• Self importance.  Unfortunately we all fall into the trap of thinking our piece of the pie is most important.  Realistically, the product/service of our organisation is most important and in big organisations we only contribute to (or sell) it.  Therefore, the need for learning to drive self aware and reflective practitioners is all important – what we don’t need are bloated learning (or other support teams) expecting the impossible or putting self interest ahead of the shared vision/goals.  There is also the snobbery issue here in self importance of learning professionals and a failure to support all learners – too often focusing on leadership and high level concepts.
  • The learning industry is in need of shedding a lot of dead weight (learning styles, Myers Briggs, etc).  We are seeing new ideas emerging but often people are clinging to ideas (like 70/20/10 in totally the wrong kinds of ways).  As an industry/profession it feels like learning pros constantly beat themselves up but are far too slow (still) in shedding the old sheep dip training for something that adds more value.  Admittedly because too often things are thrown over the fence as ‘requirements’ (see above).

Reducer as critical friend

So – can I be the learning asshole?  Well, perhaps I already am – I noticed myself verging into this territory recently when asked to give feedback on pre-launch content from new vendor Thrive and also with the UI of a recruiting platform I was given early access to.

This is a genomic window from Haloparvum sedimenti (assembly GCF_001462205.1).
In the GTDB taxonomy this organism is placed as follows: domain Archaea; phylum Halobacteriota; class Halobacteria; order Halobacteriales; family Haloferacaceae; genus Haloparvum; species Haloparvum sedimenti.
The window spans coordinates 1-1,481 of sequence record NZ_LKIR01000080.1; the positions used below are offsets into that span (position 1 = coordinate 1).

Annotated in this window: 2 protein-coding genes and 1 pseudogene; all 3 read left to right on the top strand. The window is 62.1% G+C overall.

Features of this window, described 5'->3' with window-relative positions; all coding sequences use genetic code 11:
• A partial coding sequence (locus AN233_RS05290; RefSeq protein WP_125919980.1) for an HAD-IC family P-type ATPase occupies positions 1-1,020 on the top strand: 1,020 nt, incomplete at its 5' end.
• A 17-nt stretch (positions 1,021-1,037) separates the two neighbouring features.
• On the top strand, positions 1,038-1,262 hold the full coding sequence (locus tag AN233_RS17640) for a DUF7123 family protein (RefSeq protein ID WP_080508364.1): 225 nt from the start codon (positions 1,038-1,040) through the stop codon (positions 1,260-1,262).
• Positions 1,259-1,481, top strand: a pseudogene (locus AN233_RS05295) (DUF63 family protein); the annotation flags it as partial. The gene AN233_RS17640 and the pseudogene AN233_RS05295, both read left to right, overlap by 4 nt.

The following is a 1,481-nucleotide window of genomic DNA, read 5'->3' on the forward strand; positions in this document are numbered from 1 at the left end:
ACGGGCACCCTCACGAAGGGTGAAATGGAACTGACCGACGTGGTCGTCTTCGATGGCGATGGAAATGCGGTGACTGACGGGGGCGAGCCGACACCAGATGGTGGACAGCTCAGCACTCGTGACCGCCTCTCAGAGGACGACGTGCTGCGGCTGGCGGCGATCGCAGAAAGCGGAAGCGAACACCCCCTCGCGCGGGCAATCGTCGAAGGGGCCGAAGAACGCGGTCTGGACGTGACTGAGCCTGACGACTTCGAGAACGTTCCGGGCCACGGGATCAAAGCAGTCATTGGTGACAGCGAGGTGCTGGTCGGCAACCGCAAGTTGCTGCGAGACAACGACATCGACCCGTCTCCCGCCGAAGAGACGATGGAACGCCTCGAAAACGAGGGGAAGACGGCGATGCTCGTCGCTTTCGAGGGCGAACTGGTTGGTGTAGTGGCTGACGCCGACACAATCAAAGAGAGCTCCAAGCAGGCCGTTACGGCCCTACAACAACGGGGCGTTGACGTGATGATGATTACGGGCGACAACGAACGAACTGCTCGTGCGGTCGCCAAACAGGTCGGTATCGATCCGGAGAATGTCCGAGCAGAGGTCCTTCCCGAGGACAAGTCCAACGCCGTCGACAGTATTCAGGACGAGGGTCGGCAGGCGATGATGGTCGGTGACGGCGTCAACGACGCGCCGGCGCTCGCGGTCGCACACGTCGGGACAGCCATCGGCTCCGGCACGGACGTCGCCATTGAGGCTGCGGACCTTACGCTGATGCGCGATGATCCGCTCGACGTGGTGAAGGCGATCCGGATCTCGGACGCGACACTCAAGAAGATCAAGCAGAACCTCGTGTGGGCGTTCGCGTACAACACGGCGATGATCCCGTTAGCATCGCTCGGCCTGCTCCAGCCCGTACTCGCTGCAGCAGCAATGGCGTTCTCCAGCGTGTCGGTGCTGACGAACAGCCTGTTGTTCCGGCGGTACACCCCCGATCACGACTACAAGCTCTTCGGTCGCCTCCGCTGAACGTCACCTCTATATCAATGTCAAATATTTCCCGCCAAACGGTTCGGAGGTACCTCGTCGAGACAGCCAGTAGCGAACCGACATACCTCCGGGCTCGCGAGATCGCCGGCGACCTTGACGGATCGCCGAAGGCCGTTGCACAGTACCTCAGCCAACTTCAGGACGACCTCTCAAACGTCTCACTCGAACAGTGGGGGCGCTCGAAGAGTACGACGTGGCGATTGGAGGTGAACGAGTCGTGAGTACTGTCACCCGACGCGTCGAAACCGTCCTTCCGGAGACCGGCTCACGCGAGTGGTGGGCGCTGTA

There feels like a value in looking at L&D from the perspective of critical friend.  Seperate from industry or SM expertise.  If only to ask a question of L&D pros practice: why?

What is applicable to super scientists is applicable to all.

Reducer and curation

Curation is not new – even though some L&D commentators would have you think it is.

Blog followers will know I get a bit of a “bee in my bonnet” about curation as an L&D topic.  However, it is a facilitator of ‘reduction’ – pick the best of what is out there and maintain current awareness without excessive build times and other traditional L&D activities.

Curation done well has to be part of a continuous improvement culture.

Reducer and culture

Through a learning reducer focus we can establish true learning organisations. 

Agile learning through experience and reflection, combined with ongoing collaboration via digital means.  Where face-to-face and virtual classroom are reserved for real value added sharing and relationship building.

Learning can be embedded in work, agile in deployment, is owned by everyone and contributes to learner/employee engagement.  This works both in education settings and the workplace.

What next?

Contact me to discuss further as I continue to develop this chain of thought.